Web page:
Monday, March 24, 2014

Accidental Cover Crops

Oats volunteering in the garden
from seeds in the straw mulch
If you used straw as a mulch last fall, you are probably growing a healthy crop of grain/grass about now. Don't despair.  In our area, most straw is oat straw, but wheat or barley straw works the same way.  The oats that is growing throughout your garden can be either clipped or pulled and placed on empty rows or around plants as mulch.  It’s good to put some pine straw on top of it to encourage composting.   
Straw mulch in one of our herb beds last fall

Oats and other grains are good sources of potassium as cover crops, so the oat straw mulch just added a cover crop dimension to your garden.  Oats mines minerals in preparation for producing seeds, so right about now,  it probably has some of the highest levels of nutrients accumulated in the stems and leaves, just before sprouting seed heads.  This is the best time to mulch it.    If the oats is in  growing rows or beds, just clip it off and drop it.  If it’s in the pathways or areas where you won't disturb "good" plant roots, you can either clip or pull it, using the oats as mulch in growing areas.  Oats also tends to suppress nematodes.  See IFAS Publication 389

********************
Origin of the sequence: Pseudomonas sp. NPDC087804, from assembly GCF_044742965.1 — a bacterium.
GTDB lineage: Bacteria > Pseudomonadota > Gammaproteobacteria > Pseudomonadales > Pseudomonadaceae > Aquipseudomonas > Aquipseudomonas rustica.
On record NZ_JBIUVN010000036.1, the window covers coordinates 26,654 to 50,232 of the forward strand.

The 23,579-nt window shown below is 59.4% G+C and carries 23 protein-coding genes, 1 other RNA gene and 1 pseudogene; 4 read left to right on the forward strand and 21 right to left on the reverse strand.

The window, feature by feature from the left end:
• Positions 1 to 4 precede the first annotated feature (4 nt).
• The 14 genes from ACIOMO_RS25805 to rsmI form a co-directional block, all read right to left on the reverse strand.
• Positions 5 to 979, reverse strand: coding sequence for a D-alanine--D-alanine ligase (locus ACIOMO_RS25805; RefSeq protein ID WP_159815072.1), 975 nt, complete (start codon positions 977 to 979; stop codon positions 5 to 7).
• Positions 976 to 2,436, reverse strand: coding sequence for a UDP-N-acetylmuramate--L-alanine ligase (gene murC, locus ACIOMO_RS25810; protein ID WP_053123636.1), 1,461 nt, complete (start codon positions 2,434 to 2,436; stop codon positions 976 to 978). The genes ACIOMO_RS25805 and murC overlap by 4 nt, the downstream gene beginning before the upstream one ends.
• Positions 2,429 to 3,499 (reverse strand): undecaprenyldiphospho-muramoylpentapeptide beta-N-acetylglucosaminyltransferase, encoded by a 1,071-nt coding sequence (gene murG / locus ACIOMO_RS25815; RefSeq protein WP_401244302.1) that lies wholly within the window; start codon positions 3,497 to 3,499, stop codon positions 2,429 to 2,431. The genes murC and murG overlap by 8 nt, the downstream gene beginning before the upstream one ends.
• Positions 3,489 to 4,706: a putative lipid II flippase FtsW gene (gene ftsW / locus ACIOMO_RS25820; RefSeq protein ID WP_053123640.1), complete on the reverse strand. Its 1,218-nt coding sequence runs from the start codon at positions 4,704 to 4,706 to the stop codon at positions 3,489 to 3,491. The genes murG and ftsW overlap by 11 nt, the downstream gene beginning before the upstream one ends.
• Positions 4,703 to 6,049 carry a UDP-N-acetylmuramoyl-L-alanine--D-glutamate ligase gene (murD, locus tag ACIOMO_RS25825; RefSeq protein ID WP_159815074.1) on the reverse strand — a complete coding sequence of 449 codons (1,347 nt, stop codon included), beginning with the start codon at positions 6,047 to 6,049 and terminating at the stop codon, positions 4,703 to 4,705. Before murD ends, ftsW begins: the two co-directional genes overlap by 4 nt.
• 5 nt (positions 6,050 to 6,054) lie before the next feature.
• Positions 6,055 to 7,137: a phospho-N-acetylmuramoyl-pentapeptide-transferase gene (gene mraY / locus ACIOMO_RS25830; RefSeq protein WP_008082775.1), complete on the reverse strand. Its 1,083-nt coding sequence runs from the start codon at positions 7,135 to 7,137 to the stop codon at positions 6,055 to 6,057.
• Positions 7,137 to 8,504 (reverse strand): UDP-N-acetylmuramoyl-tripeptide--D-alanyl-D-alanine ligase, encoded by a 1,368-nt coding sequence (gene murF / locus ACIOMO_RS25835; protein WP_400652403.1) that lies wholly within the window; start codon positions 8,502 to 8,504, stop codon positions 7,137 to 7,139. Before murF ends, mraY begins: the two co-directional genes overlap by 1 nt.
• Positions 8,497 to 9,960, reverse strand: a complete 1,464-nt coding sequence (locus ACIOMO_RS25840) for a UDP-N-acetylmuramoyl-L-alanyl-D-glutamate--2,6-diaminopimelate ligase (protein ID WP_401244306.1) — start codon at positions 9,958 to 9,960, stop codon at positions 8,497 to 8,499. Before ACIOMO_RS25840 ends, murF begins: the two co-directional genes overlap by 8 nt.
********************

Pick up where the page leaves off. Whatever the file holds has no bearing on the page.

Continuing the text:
You do want to stop it from maturing before it makes seed heads or you may have much more oats sprouting than you anticipated -- too much of a good thing.  If you have chickens, rabbits, or goats, they would love for you to share it with them.  

The buckwheat and southern peas cover crops we dropped in place and mulched with straw last fall at the VegHeads garden have been totally integrated into the soil without tilling, and the resulting oats sprouts will do the same once they are dropped in turn.   Beautiful rich soil is the result.  When we pull the oats sprouts, there is often an earthworm lurking among the roots.    

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